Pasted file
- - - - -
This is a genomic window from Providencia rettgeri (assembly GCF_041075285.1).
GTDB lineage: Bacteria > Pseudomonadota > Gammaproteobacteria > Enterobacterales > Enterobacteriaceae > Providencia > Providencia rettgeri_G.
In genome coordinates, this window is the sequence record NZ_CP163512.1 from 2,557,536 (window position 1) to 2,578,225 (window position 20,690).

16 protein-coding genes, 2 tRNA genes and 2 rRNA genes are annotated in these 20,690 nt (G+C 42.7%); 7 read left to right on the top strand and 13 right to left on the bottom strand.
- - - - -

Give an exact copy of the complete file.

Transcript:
This is a genomic window from Providencia rettgeri (assembly GCF_041075285.1).
GTDB lineage: Bacteria > Pseudomonadota > Gammaproteobacteria > Enterobacterales > Enterobacteriaceae > Providencia > Providencia rettgeri_G.
In genome coordinates, this window is the sequence record NZ_CP163512.1 from 2,557,536 (window position 1) to 2,578,225 (window position 20,690).

16 protein-coding genes, 2 tRNA genes and 2 rRNA genes are annotated in these 20,690 nt (G+C 42.7%); 7 read left to right on the top strand and 13 right to left on the bottom strand.